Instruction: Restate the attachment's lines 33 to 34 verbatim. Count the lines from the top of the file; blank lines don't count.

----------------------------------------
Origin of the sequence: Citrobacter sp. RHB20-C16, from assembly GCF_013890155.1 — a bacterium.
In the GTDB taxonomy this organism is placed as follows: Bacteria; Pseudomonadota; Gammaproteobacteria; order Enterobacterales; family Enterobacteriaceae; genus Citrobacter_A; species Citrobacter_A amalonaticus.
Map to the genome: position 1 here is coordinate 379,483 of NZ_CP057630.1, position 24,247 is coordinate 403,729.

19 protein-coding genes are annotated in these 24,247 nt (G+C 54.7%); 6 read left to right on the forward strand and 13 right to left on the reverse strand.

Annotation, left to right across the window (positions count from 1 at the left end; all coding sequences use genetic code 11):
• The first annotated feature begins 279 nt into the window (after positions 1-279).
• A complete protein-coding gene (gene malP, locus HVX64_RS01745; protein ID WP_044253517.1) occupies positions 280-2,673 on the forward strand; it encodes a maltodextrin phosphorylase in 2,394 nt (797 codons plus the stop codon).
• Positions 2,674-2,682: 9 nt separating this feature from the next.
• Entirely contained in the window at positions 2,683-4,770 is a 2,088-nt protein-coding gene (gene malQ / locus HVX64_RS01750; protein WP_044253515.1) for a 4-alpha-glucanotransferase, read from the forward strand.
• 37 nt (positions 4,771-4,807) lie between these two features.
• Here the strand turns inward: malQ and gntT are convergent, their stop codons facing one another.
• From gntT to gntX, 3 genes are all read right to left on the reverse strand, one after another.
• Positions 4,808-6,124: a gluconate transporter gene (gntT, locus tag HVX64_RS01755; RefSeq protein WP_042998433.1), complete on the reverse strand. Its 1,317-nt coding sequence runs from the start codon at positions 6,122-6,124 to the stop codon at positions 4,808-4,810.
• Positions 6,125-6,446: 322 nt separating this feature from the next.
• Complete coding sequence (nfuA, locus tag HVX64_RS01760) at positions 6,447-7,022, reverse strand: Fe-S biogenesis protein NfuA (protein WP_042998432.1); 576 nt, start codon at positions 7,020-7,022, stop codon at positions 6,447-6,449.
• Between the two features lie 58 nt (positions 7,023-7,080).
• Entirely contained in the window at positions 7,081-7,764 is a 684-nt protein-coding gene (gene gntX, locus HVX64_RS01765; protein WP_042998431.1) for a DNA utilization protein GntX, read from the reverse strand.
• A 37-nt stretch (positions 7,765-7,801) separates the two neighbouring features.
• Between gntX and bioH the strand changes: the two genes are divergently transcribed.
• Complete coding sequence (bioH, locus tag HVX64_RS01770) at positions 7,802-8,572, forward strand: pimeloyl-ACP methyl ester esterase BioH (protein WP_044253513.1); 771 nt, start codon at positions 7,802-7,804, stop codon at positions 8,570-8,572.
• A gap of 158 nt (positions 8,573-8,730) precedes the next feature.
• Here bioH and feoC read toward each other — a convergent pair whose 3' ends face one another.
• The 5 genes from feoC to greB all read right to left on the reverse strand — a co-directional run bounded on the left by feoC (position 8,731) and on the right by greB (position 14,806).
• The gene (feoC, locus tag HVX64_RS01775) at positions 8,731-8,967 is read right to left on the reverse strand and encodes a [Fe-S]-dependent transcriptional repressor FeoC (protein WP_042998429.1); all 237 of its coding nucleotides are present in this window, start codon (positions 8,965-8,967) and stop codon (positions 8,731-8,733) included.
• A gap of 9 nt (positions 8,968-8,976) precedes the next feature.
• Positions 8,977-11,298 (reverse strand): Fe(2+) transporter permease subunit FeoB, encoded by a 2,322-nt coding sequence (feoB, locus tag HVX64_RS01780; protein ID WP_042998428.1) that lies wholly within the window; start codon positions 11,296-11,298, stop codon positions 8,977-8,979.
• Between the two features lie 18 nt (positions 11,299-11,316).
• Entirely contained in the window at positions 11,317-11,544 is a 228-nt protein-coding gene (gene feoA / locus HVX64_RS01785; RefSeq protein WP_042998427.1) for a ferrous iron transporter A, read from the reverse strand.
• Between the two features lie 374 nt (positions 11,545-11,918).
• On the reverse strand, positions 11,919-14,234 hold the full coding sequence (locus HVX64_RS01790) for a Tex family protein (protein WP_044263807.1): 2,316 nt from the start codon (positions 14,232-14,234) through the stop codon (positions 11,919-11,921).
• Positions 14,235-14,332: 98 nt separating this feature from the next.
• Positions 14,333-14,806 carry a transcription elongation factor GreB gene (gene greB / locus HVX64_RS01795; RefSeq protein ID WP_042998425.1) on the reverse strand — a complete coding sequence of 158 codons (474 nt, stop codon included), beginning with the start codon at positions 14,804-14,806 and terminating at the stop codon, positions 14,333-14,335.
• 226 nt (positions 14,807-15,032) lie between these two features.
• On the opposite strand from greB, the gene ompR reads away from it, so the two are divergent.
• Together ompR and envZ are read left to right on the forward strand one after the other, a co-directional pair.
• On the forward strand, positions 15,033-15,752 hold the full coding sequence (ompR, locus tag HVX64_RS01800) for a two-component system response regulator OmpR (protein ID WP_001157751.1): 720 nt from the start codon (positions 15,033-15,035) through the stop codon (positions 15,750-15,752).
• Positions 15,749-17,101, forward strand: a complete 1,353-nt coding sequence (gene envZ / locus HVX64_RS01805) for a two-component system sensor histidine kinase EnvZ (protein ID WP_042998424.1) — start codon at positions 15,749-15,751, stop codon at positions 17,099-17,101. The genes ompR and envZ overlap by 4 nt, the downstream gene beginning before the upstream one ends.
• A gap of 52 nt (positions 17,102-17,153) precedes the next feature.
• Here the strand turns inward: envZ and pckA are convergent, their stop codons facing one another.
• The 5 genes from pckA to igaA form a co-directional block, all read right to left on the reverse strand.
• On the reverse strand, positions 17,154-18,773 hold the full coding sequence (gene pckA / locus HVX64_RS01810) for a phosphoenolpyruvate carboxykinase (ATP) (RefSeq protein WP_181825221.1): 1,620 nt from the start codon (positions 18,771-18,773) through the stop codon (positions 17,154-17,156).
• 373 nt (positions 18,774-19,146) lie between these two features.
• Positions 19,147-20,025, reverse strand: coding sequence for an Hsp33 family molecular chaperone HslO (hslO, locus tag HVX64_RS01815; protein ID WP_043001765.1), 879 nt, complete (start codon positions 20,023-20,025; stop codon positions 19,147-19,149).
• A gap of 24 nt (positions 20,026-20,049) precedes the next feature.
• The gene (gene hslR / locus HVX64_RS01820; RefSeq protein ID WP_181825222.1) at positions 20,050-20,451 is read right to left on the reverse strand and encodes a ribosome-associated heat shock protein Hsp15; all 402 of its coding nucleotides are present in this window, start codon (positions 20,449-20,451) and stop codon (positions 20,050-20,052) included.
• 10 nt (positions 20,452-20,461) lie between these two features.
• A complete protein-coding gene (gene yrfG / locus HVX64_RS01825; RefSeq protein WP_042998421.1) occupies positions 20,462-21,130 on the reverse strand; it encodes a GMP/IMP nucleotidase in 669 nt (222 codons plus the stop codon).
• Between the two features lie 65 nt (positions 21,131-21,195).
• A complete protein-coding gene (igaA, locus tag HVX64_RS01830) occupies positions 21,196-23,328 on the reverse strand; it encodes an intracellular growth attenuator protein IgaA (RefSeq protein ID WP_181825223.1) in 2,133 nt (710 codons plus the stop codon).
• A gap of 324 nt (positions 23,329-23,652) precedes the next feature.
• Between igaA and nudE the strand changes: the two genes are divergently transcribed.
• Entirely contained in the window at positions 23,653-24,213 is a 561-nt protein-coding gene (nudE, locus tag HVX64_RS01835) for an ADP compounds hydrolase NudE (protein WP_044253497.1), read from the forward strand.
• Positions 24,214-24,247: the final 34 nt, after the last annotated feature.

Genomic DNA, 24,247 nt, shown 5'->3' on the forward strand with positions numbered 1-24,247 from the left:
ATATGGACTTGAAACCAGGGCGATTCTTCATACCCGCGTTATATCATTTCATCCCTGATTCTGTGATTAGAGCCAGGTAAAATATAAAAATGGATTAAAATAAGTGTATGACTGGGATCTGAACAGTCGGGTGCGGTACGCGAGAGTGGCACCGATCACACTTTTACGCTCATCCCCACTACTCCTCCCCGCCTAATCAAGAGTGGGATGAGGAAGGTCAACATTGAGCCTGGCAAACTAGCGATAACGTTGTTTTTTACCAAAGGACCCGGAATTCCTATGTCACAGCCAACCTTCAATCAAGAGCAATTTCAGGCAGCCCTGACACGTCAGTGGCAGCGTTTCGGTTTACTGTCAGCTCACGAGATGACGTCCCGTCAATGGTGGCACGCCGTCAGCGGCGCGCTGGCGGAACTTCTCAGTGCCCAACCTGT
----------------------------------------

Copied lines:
• 226 nt (positions 14,807-15,032) lie between these two features.
• On the opposite strand from greB, the gene ompR reads away from it, so the two are divergent.